As the film begins, Rajiv returns to India on a ship from Somalia. News reports out of Africa are confusing, as for no reason, the entire population is falling victim to cannibalism. Rajiv has been bit, and in short order, he will die and then return. The zombie outbreak is quick in and near Mumbai. Nicholas (Joseph Millison, pictured above) is 300 miles away fixing wind turbines. Atop one of these windmill structures, he sees the outbreak hit in very eerie fashion. Knowing something is wrong he contacts his office in Mumbai only to find out the city is being overrun by biting mobs. Uh oh, his pregnant girlfriend, an Indian from a very traditional Hindu family, lives on the outskirts of the slums. As Mumbai gets deader by the minute, Nicholas starts a trek to enter Mumbai, it's slums, to rescue Ishani (Meenu Mishra).
The trek will prove harrowing. The nearer to Mumbai he gets, the more dense the population....and the deader the population. Nicholas befriends a ten year old boy, Javed (Anand Krishna Goyal), who serves as his guide. We are treated to both their back stories, which hammer home some noble themes. Nicholas is determined to reach Ishani, as years ago he abandoned his pregnant girlfriend resulting in the death of his child. With a chance for redemption, Nicholas' determination just might lead him through a zombie horde of biblical proportion. On Ishani's end, her very Hindu dad is disgusted by his daughter, who he believes has disgraced the family name. Oh yes, holed up in their house is Ishani's mom, who has been bitten. Will the pending apocalypse reunite this family, torn apart by dishonor?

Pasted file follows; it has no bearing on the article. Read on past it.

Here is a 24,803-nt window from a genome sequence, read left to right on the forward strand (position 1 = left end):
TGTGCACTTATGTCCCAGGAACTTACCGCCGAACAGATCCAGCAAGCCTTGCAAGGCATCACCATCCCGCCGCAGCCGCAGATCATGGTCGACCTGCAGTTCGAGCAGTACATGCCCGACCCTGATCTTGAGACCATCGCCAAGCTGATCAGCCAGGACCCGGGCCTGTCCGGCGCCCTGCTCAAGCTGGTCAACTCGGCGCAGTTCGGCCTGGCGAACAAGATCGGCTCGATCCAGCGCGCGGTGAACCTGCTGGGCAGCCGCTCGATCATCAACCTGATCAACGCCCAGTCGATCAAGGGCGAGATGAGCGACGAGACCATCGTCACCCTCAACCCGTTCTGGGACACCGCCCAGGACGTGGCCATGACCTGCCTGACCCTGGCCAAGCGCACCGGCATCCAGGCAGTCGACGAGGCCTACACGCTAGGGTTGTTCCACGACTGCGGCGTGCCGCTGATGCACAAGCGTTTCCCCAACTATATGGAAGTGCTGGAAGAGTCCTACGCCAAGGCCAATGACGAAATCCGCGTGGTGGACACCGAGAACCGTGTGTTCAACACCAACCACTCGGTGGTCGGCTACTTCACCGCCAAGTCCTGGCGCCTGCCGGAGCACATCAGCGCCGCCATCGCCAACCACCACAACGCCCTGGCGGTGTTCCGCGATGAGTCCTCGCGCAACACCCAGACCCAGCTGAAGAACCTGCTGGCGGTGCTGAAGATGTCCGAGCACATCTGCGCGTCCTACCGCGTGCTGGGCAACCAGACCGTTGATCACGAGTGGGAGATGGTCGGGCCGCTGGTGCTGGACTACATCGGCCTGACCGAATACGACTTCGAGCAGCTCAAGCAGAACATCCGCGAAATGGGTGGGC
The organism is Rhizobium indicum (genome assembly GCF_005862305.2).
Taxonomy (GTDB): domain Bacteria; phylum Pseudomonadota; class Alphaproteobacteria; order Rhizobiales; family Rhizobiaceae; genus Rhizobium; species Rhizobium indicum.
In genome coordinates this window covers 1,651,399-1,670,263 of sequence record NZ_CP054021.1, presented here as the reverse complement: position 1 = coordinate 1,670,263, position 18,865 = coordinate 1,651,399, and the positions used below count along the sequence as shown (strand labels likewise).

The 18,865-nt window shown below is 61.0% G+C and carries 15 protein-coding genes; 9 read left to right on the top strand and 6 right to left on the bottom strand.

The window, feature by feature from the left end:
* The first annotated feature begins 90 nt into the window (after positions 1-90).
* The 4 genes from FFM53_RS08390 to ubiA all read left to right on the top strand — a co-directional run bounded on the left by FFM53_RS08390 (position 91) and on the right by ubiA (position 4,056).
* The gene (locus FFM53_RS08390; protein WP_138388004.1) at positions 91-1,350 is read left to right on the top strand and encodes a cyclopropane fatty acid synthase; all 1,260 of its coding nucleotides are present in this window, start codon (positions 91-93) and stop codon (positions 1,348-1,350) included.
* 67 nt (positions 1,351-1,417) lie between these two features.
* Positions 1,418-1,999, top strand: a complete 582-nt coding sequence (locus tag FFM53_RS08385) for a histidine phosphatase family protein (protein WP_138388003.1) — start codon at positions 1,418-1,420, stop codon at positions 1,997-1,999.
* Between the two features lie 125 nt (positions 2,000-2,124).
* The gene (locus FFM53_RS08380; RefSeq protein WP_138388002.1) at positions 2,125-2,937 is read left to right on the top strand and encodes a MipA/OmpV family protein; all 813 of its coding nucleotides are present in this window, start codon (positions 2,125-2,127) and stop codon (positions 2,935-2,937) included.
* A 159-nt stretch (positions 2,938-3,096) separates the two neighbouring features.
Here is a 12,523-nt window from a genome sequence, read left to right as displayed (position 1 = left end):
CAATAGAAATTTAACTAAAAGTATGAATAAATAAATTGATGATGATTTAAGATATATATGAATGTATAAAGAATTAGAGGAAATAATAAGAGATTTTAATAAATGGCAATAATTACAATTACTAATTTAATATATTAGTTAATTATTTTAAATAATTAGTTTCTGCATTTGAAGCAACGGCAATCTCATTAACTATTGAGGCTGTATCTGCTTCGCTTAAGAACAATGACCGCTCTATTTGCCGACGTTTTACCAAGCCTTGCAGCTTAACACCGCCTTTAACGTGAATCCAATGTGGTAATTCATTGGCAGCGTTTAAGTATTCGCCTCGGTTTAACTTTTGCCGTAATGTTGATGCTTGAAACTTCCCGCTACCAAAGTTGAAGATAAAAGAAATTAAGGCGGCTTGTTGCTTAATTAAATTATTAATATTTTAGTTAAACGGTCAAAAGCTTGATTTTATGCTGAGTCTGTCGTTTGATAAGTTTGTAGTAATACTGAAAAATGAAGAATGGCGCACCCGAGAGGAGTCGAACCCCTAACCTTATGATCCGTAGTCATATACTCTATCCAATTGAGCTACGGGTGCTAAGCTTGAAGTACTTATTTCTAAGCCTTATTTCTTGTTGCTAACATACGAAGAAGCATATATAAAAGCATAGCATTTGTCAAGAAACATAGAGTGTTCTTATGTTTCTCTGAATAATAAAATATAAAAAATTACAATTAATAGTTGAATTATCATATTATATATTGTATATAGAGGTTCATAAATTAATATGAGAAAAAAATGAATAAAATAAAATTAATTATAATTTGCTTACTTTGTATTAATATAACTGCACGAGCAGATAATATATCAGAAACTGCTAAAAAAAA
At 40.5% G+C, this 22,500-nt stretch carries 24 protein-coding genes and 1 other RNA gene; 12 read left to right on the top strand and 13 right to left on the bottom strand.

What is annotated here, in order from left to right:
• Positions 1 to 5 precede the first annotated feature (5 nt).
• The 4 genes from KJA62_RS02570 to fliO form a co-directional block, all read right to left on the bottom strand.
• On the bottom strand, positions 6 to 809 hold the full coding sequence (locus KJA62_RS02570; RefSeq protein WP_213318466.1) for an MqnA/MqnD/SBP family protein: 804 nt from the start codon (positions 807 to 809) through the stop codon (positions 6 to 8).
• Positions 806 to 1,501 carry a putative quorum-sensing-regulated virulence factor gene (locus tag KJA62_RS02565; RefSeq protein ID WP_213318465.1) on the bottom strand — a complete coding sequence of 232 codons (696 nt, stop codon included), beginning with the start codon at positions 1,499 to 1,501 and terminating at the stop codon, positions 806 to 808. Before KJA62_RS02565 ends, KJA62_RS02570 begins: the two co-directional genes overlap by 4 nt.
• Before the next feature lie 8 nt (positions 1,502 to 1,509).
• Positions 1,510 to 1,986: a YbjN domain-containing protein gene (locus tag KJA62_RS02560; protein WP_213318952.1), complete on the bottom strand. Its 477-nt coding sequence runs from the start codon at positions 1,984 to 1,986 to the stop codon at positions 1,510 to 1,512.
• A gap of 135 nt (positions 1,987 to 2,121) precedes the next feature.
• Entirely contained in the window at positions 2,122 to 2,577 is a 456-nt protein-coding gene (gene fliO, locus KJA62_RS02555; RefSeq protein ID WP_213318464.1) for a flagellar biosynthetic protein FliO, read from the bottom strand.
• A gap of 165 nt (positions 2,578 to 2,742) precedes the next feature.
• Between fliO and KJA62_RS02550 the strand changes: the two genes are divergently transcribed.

Like the first "The Dead" movie, the zombies are ominous. Every time Nicholas stops moving, the undead appear just a few feet away. I won't spoil the ending, but I will say that as Nicholas nears Mumbai, he makes some hard decisions that will change him forever. Whatever kind of jerk Nicholas was 10 years ago, he is committed to save his girlfriend and their unborn child. Even if he does reach them, will he then be able to get out of Mumbai and India? The Ford Brothers have done it again, taking the zombie apocalypse to regions that may me undergoing their own apocalypse without the undead thrown in. Both these films are exhausting, with endings that ignite new questions about how we in western civilization view our brothers and sisters in the third world.